Attachments

1.gif

 

Quality Handbook

 

 

AQH-B2-3a Undergraduate Programme Specification Template

August 2015

 

 

 

 

Faculty of Health Sciences & Wellbeing

School of Nursing & Health Sciences

 

BSc Healthcare Science: Cardiac Physiology

 

 

 

2019-20

 

 

Programme Specification

 

 

 

 

 

 

 

 

 

 

 

 

 

 

 

 

 

Version History

 

Version

Occasion of Change

Change Author

Last Modified

1.0

Version presented for approval

Dr Judith Kuit

Created 23/02/11

2.0

Amendments following institutional approval

Programme Specifications divided up into specific programmes

Dr Judith Kuit

18.07.11

 

Checked learning outcomes and assessments

Dr Judith A. Kuit

01/11/11

 

Correct errors

Dr Judith A. Kuit

31/01/12

3.0

HCS106 assessment number reduced

Dr Judith A. Kuit

09/07/12

4.0

Updated for HEE & RCCP visit

Dr Judith A Kuit

22/05/13

5.0

Updated post HEE and RCCP accreditation and to fit new programme specification template

Dr Judith A. Kuit

25/11/13

6.0

Update module leaders

Dr Judith A. Kuit

07/08/14

7.0

HCS202 and HCS219 replaced with HCS226 and HCS232

Mr Christopher Cox

21/04/2016

8.0

Revision for periodic review

Mr Christopher Cox

May 2016

9.0

HCS332 replaced with HCS337

HCS333 replaced with HCS338

J Armstrong

Aug 2018

 

 

 

 

 

 

 

 

 

 

 

 

 

SECTION A: CORE INFORMATION

 

  1. Name  of programme

 

Healthcare Science: Cardiac Physiology

 

 

  1. Award title (eg BA Honours)

BSc Honours

 

  1. Programme linkage

Is this part of group of linked programmes between which students can transfer at agreed points?

 

Yes

 

If yes:

BSc (Hons) Physiological Sciences

 

Students can transfer from Physiological Sciences to Healthcare Science during stage 1, subject to particular requirements

 

  1. Is the programme a top-up only?

 

No

 

  1. Does the programme have a Foundation Year (level 3) associated with it so that students enter for a four-year programme and progress directly from the Foundation Year to Stage 1 without having to re-apply? (ie an ‘Extended Studies’ programme)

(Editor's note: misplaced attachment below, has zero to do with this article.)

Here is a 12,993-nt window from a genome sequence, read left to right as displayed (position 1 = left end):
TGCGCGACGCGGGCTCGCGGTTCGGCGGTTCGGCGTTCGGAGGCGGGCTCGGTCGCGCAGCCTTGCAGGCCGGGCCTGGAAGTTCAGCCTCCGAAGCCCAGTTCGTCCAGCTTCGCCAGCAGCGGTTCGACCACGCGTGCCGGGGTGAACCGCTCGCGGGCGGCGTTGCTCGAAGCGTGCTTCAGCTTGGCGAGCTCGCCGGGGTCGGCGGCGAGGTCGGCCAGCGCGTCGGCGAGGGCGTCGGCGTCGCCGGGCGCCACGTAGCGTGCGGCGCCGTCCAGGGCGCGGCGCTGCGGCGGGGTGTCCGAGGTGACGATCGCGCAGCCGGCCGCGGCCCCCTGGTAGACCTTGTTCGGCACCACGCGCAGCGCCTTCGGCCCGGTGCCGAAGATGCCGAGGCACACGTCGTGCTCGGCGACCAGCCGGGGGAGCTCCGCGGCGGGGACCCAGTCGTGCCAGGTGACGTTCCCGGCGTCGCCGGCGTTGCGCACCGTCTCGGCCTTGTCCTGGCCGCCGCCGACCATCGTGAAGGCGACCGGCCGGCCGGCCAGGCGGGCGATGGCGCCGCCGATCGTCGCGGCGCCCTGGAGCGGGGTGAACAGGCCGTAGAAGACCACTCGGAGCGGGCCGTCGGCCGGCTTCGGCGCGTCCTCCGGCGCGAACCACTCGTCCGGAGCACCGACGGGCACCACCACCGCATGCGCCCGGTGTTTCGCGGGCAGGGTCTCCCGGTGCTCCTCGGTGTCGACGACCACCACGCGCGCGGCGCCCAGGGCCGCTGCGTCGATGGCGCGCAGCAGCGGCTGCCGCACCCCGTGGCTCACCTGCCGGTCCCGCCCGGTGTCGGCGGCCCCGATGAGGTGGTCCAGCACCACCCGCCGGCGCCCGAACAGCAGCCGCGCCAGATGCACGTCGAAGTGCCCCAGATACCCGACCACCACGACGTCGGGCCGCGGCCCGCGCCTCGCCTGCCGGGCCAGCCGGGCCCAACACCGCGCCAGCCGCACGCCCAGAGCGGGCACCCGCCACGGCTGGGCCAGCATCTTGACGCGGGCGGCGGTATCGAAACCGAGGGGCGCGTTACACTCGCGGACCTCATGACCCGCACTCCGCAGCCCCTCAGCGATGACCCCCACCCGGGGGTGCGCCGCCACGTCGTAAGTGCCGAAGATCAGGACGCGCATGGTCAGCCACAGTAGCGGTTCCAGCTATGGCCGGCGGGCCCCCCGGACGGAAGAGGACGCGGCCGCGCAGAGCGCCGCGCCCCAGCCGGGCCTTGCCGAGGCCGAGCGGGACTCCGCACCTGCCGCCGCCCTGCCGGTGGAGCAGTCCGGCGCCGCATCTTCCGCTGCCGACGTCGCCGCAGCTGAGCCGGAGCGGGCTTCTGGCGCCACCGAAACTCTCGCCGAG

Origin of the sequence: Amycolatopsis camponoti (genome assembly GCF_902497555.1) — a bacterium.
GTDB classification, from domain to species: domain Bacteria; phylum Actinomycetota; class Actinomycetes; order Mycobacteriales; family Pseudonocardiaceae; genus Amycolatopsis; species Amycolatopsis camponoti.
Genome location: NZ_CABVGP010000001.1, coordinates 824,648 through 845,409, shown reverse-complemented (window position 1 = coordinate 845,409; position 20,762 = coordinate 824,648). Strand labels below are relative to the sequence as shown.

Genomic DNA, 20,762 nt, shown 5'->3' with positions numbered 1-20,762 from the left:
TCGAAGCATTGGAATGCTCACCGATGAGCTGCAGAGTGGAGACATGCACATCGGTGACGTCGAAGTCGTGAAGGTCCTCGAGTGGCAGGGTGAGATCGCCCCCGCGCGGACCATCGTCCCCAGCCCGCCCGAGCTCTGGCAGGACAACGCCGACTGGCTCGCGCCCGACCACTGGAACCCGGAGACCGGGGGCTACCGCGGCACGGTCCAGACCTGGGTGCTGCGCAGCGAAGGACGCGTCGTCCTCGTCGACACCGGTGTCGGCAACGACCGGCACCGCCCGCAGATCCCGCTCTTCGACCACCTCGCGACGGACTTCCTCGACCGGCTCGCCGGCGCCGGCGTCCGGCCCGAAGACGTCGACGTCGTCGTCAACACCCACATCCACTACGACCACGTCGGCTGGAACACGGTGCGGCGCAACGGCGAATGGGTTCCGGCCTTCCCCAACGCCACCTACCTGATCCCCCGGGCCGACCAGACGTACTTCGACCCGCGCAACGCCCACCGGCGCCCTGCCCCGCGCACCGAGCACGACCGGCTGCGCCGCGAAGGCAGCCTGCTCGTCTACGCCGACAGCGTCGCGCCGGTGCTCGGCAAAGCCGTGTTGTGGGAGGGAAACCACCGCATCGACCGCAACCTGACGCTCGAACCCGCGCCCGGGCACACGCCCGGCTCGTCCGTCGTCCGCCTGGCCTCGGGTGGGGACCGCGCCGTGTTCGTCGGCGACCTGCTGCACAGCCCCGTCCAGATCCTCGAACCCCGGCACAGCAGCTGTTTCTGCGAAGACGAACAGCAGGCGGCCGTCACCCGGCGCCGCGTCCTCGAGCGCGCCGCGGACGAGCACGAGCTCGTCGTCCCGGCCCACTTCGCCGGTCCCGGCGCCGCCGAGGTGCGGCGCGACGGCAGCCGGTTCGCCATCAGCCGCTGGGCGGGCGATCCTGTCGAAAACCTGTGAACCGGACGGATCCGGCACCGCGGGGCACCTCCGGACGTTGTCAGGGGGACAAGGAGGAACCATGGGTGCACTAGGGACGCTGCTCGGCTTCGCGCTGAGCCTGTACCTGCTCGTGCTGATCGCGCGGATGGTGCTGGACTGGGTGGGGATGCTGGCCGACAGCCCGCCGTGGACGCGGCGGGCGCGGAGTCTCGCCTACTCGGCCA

No

 

  1. Level of award (eg Level 6 for BA/BSc)

 

Level 6

 

  1. Awarding body:

 

University of Sunderland

 

  1. Which department is it in?

 

School of Nursing & Health Sciences

 

 

 

 

  1. Programme Studies Board?

 

Biosciences

 

  1. Programme Leader

 

Mr Christopher Cox

 

  1. How and where can I study the programme?

Tick all boxes that apply

 

At Sunderland:

 

Full-time on campus

X

Part-time on campus

 

As work-based learning full-time

 

As work-based learning part-time

 

As a full-time sandwich course

 

As a part-time sandwich course

 

By distance learning

 

 

At the University of Sunderland London campus: 

 

Full-time on campus

 

Part-time on campus

 

As work-based learning full-time

 

As work-based learning part-time

 

As a full-time sandwich course

 

As a part-time sandwich course

 

By distance learning

 

 

At a partner college:

 

Full-time in the UK 

 

Part-time in the UK

 

Full-time overseas

 

Part-time overseas

 

By distance learning

 

As a full-time sandwich course in the UK

 

As a part-time sandwich course in the UK

 

As a full-time sandwich course overseas

 

As a part-time sandwich course overseas

 

As work-based learning full-time in the UK 

 

As work-based learning part-time overseas

 

Other (please specify)

 

 

  1. How long does the programme take?

 

 

Min number of years / months

Max number of years / months

Full-time

3

5

Part-time

 

 

Distance learning

 

 

Work-based learning

 

 

 

For start-dates please see the current edition of the Prospectus or contact the relevant department at the University. For start-dates for programmes delivered in a partner college, please contact the college.